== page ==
So, make sure you know which end is up.  Most bulbs, you can see the remnants of the roots or they have a distinct point, which should be up.  Drop that down the hole.  Fill it to the top.  Press that in with a couple of fingers a little bit more on top. 

Shelley:
That's a lot easier. 

Christian:
Away you go, it goes very quickly.  It's a good two-person project. 

Shelley:
We're talking about planting a lot more than one.  How do we make it look like a natural setting? 

Christian:
Well, the old standby trick is people say scatter the bulbs on the ground and plant them where they lay.  You'd lose all your bulbs in a setting like this.  We like to take markers, flags, or sticks, whatever.  Place them in sort of a random pattern.  Then, by each marker, we'll plant three or five.  Odd numbers work good.  And then at the end, we go through and dot individual ones here and there.  We find that especially if you plant multiple different kinds of different bulbs when they come up next spring, it looks quite natural. 

Shelley:
When are we doing this?  Later in the fall is better than early in the fall. 

Christian:
We like to go mid-October in this part of the state.  If you were in northern Wisconsin early October would be good.  You can actually plant bulbs anytime, anywhere until the ground freezes and they'll do just fine. 

Shelley:
I've even done it after the ground freezes! 

Christian:
We all have. 

Shelley:
And what kind of bulbs are we planting?  These are going to come up through our lawns at home so they've got to be early. 

Christian:
Yeah, you want the foliage to stay as long as possible to make energy for next year's flowers.  So, early on, we like any of the species crocus, snowdrops, those are usually the first two to bloom for us and then, followed by early species tulips those are the tulips you'd find in the wild. 

Shelley:
The shorter growing ones. 

Christian:
Exactly, grape hyacinth.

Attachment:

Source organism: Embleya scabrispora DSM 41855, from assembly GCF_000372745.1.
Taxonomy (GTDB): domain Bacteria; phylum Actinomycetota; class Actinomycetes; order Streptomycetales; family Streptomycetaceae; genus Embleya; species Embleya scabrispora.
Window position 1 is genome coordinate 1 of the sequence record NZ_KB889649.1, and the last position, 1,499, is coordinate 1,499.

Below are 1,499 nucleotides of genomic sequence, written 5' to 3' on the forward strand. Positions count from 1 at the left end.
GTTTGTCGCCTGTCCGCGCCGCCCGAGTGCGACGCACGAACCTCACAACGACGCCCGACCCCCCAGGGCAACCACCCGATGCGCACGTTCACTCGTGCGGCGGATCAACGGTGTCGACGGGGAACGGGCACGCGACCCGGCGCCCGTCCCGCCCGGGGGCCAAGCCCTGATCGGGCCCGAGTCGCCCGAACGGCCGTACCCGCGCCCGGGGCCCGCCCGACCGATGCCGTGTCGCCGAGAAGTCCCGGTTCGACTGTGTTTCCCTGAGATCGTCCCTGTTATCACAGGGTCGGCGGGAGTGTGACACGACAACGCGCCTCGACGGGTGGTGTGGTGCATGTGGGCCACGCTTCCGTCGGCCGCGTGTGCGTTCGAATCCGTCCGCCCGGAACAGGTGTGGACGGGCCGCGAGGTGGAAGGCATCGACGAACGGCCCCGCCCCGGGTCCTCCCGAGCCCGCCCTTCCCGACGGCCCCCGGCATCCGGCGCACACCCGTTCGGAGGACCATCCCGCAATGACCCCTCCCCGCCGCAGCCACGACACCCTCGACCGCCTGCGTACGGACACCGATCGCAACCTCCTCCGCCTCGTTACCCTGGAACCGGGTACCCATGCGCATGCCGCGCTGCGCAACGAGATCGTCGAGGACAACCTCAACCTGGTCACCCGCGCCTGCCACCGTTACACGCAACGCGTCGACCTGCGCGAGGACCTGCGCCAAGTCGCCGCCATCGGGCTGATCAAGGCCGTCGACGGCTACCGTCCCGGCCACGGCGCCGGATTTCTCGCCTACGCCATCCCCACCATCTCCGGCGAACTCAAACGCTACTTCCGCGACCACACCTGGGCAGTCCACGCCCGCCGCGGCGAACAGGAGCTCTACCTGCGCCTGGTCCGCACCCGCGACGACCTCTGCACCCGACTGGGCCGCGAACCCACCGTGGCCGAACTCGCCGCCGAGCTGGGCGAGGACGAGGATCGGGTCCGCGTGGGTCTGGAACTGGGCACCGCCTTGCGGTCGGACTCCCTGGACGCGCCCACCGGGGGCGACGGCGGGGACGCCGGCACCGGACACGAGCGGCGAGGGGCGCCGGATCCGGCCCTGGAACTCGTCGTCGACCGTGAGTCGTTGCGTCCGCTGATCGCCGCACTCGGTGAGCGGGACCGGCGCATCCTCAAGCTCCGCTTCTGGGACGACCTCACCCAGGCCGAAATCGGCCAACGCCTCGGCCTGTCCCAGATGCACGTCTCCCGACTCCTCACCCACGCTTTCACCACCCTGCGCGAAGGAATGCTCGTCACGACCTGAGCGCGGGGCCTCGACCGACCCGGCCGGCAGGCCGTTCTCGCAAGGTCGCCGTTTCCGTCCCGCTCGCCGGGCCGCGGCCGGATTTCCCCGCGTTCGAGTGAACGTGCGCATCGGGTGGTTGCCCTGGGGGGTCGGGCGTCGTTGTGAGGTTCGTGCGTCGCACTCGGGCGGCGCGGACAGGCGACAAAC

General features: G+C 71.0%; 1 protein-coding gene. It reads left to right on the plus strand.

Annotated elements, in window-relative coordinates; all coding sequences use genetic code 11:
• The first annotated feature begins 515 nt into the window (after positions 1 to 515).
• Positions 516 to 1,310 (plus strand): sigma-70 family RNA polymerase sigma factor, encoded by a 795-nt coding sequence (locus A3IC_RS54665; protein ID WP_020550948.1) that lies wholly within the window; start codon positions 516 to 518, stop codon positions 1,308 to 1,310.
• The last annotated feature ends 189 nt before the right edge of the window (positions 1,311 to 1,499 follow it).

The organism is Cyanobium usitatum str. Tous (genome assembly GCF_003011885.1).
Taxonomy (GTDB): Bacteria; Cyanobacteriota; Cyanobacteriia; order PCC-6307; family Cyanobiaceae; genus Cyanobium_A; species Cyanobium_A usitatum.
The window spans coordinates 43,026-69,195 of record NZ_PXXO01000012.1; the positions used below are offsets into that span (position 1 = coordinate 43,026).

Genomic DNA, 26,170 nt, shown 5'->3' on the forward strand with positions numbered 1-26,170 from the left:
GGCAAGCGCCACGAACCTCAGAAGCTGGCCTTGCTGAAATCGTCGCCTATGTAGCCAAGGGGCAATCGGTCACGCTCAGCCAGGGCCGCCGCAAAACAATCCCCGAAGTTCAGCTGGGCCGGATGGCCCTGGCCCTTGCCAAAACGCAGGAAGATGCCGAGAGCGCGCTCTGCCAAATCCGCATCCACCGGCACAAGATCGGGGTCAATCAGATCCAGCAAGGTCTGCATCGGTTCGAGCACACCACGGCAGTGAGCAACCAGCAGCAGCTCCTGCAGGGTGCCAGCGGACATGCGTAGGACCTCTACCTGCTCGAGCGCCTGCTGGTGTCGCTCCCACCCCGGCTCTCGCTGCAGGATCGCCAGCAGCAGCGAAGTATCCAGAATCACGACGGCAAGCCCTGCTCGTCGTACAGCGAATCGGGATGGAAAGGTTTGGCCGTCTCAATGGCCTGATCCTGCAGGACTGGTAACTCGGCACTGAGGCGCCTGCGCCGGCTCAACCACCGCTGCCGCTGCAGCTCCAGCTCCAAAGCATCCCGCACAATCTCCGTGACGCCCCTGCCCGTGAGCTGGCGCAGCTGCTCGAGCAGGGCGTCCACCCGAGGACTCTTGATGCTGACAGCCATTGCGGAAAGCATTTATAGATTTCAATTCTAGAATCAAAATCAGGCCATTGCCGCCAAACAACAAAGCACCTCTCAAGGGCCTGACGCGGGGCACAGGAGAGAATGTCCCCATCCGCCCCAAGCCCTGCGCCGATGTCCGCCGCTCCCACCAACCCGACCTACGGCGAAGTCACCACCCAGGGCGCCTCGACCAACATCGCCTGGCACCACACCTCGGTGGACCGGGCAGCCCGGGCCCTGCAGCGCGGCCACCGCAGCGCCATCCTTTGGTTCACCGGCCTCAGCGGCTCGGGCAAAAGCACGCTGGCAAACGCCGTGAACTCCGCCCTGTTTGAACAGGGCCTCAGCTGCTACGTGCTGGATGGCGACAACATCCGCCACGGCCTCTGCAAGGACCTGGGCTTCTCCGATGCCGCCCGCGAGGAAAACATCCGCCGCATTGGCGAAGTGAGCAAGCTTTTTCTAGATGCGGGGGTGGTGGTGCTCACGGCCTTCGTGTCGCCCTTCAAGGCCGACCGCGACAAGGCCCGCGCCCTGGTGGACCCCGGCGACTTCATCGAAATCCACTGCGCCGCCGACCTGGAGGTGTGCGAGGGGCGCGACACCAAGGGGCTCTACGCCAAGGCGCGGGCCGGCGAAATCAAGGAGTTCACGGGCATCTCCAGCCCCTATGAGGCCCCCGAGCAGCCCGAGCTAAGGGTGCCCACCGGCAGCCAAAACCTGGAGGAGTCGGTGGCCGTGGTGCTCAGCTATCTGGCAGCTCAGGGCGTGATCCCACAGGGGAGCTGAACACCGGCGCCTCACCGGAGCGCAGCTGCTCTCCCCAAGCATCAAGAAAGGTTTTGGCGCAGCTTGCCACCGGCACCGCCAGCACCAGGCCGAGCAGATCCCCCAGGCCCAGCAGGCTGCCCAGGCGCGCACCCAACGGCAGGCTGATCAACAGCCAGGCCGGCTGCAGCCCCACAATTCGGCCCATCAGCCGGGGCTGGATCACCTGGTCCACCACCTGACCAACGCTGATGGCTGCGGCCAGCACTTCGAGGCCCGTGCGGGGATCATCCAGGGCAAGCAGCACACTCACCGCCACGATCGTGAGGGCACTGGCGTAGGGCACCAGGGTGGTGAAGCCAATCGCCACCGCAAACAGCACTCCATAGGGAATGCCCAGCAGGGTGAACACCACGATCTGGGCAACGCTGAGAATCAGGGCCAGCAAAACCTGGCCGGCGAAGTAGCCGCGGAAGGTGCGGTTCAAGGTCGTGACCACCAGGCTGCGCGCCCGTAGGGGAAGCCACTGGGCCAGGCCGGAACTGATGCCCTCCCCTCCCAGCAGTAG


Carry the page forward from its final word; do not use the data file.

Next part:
Shelley:
The fritillaries that we just planted are lovely. 

Christian:
Checkered fritillary is a wonderful meadow bulb.  Anemones, windflowers. There are quite a few out there.  Anything that's small and blooms early in the season is a good type to try. 

Shelley:
Okay, and unlike your glorious meadow here, we usually do mow in the spring or the neighbors get upset.  Can we mow this kind of garden? 

Christian:
Most of these things that we talked about will bloom in April into the early part of May.  And the foliage dies down pretty quickly.  You still want to give it a couple weeks but usually by mid-May, then you can go ahead and mow. 

Shelley:
Maybe mow high the first couple times to leave those leaves there. 

Christian:
That would be a good compromise in getting the best of both worlds there.  Excellent.  Thanks, Christian. 

Shelley:
So if you do all this in the fall just think what you're yard is going to look like next spring. 

Lions and tigers and bears, oh my!  I am inspired.  Thanks to Anne Walker, I will turn to nature the next time I want to play dress up.  I am wearing little bluestem a little bit of amaranth and a lot of other beautiful things from nature.  To find out more about all the topics we discussed today check out our Web site at wpt.org/garden.  I'm Shelley Ryan.  Thanks for watching the Wisconsin Gardener.  I'll get you my pretty, and your little dog, too.  Good idea, yeah.